Thursday, June 7, 2012

Sol Brodsky, Big Boy and Marvel's Unknown 1960s comics (Updated)

One of the exciting things about studying comics are the surprises that are constantly discovered, often by accident. While I was adding credits for a number of Ditko comics on the GCD, I looked at the entries for Adventures of the Big Boy, since I didn't see Ditko's issue credited. I was aware that Timely published a few issues, some drawn by Bill Everett, but I either had forgotten or never realized that the Big Boy comic continued to be package by Marvel staffers. I was fascinated to see how many issues, though. The run seems to extend to 1964: at the same time Lee and company were turning out superheroes, westerns and teen romance, some of those same people were writing and drawing the Adventures of the Big Boy. Early issues were signed by Dan DeCarlo, and Stan Goldberg may have either drawn or colored some stories. The cover copy features gags that sound very much like Stan Lee's concurent work on Patsy Walker, Millie the Model, Patsy and Hedy and Modeling with Millie. The distinctive and charming lettering is clearly the work of Artie Simek. The man who was deeply involved in putting Big Boy together was none other than production man Sol Brodsky, as described in this article in Marvel Age # 22, Jan 1985, written by Dwight John Zimmerman:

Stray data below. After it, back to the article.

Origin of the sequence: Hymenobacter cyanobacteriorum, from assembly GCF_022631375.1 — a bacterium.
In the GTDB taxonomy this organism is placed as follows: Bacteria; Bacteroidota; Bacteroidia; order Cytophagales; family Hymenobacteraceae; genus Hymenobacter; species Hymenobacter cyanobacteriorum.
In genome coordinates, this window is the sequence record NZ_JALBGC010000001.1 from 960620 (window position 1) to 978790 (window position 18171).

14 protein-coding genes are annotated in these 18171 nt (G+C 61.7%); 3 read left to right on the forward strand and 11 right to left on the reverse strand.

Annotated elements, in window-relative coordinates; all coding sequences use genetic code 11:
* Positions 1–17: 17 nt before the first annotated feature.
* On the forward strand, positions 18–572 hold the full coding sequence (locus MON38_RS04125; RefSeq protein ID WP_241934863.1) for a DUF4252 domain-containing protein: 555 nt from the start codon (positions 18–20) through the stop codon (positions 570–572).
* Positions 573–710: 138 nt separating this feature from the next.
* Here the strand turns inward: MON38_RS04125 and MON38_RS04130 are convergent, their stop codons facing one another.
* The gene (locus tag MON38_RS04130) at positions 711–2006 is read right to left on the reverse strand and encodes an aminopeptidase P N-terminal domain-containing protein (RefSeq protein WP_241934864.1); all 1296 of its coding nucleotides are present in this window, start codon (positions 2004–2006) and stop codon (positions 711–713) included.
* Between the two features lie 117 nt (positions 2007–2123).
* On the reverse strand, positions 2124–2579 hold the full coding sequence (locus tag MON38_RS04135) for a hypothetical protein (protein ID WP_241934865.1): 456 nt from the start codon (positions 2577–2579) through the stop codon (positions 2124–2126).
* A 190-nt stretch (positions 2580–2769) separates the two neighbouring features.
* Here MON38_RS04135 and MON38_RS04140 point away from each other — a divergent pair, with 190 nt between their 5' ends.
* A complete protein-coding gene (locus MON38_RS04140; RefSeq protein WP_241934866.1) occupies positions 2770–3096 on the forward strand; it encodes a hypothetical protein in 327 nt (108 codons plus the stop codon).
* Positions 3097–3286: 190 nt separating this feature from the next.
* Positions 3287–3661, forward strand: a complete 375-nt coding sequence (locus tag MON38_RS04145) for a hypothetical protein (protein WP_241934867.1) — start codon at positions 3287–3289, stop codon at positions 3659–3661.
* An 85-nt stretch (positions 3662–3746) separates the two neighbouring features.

"...Sol was not lacking in idea which did work. One of his most successful projects was the Big Boy promotion comics. Big Boy is a regional restauraunt chain based on the west coast. Sol put together a successful series of comic book giveaways for them, involving himself in every aspect of production - from the art to the packaging, even doing the writing on occasion. The scripting chores, for the most part, were handled by Stan Lee, who had long since become a close friend as well. On occasion Sol would ask Mike Esposito to help him on the inking.

    "Sol loved doing Big Boy, Selma (Sol Brodsky's wife) said. "It was simple, it was fun and it was cute. He had a statue of Big Boy that sat on his desk that I'd see every morning when I got up. "That was a big part of our life, Janice (Sol's daughter, Janice Cohen, who would go on to become a colorist), said. "When we took our trip out to California, the big event was to actually go in and eat a Big Boy hamburger!"    

(special thanks to Dusty Miller for tracking this information down. It adds a clearer understanding of the processs, and how important Sol Brodsky was to Marvel in so many ways).  


With Sol Brodsky packaging the series, drawing and occasionally writing, and employing Stan Lee, Artie Simek and likely Stan Goldberg to produce the interiors, Brodsky put together a lucrative outside job for many years. After learning the information of Brodsky's involvement, I suspect Big Boy was actually an outside project, one Goodman had nothing to do with. If that was the case Brodsky was able to fully profit from the comic (with Lee, Simek and others making some extra money on the side).

So, after all these years I've discovered that alongside the FF, Spider-Man, Hulk, X-Men, Rawhide Kid and all the other titles, Brodsky, Lee and company were also packaging Big Boy stories. It shows how resourceful many creators in that period were.


Adventures of the Big Boy # 14, 1957. Dan DeCarlo art?; Artie Simek lettering. Packaged by Sol Brodsky, who did other giveaways, including industrial comics for Bird's Eye and books with Stan Lee, including Golfer's Anonymous. Mr. Brodsky was not only a decent artist and inker, but a smart businessman. I'll be writing more about him in the future.